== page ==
D.A.: Pennsylvania man acted in self-defense in cemetery shooting

CRIME SCENE DO NOT CROSS / @CSI:cafe" by [puamelia] is marked with CC BY-SA 2.0 DEED.

While many of the defensive gun uses we cover here at Bearing Arms take place in private residences or in commonly-visited settings like gas stations or convenience stores, the truth is that crime can happen anywhere… even in a cemetery, as one Pennsylvania man learned last month.


According to prosecutors, 33-year-old Arian Davis of Philadelphia was at a graveside birthday celebration for Tyrek Fairel, who was shot and killed ten years ago, when Davis was confronted by 29-year-old Daniel Hawkins. Both men were seriously injured in the exchange of gunfire, but Hawkins ultimately succumbed to his injuries while it looks like Davis will recover. Authorities have been investigating the circumstances that led to the shooting for the past several weeks, and now say that Davis will not face any charges in connection with the incident after determining that Hawkins was the initial aggressor.

Montgomery County District Attorney Kevin Steele has decided not to bring charges against the individual that took part in a deadly shooting that happened in March at the grave of a man who was killed by gun violence ten years prior.

“There is no doubt about who shot and killed Hawkins, so the legal issue to be analyzed is whether this was a justifiable killing,” Steele said in a statement.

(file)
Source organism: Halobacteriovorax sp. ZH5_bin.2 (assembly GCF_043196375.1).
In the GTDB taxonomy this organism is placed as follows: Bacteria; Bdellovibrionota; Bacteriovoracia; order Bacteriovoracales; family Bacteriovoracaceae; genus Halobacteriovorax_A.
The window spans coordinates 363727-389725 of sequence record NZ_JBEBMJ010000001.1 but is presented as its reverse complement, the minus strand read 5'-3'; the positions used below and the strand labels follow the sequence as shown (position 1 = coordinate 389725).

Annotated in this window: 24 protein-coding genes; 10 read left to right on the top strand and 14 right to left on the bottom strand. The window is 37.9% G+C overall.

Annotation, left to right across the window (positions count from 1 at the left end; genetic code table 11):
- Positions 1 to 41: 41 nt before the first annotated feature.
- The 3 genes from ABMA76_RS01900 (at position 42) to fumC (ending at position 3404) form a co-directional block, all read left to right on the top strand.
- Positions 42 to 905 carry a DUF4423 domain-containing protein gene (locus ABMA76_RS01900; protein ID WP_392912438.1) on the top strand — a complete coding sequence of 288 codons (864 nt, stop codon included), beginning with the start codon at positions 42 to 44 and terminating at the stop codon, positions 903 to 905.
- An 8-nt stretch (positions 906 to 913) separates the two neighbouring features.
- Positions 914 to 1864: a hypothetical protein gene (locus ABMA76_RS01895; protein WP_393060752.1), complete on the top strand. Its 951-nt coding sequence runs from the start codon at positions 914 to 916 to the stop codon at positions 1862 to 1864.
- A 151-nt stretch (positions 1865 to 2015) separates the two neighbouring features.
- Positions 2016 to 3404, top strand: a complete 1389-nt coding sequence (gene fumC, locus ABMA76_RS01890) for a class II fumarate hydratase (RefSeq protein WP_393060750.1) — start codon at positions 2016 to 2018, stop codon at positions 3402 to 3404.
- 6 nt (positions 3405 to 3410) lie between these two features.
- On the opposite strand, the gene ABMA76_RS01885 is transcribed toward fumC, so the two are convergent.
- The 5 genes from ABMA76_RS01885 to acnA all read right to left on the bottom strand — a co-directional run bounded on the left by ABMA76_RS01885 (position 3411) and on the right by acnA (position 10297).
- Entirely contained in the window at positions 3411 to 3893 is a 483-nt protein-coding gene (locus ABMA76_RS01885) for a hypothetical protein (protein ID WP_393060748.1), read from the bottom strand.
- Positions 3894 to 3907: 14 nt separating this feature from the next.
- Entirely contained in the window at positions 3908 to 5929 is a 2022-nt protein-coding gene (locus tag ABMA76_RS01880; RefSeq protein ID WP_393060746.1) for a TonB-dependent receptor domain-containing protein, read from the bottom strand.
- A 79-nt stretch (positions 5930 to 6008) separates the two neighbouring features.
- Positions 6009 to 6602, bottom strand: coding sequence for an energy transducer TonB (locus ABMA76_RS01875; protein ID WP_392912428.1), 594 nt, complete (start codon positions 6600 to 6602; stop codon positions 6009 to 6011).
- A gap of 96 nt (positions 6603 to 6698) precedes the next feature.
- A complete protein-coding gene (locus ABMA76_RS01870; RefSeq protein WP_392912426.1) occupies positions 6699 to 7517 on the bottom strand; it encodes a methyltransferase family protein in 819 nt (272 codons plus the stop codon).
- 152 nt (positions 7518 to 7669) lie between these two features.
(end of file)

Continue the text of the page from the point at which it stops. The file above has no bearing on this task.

Steele said that an investigation into the shooting determined that Hawkins was killed by Arian Davis, 33, also of Philadelphia, who was seriously injured in the shooting.

Steele said that police now believe the incident unfolded after Hawkins showed up alone at a birthday party at the grave of Tyrek Fairel — who was killed in a Norristown shooting in 2013 — in a stolen vehicle, armed with a handgun that had been illegally modified into a fully automatic weapon.

According to investigators, Hawkins found Davis, who he knew, seated in a car along with a friend. Steele said that Hawkins approached and began firing his weapon into the vehicle.


Davis was legally armed at the time and was able to fire back at his assailant; ending the attack saving his own life and possibly others as well. The local prosecutor says that evidence shows Davis only pulled the trigger of his own pistol after he’d been struck by Hawkins’ gunfire, and “was under attack and in danger of being killed when he fired his legally owned weapon to end the threat.” The legally-armed citizen’s actions were completely justified by the danger posed by Hawkins, and Steele says that Davis will not face any charges in connection with the shooting.

That’s definitely the right call, and I’m glad that the D.A. didn’t dither around for months before announcing his decision. Davis had every right to be at that cemetery that day, and was apparently minding his own business when he was attacked by Hawkins. I don’t know if Davis routinely carries a firearm for self-protection of he had particular concerns about who might show up at the graveside celebration of life on March 18th, but whatever his reasons the fact that he was able to fire back helped him live to see another day, and that’s the best possible outcome to the ill-fated attempt on his life.


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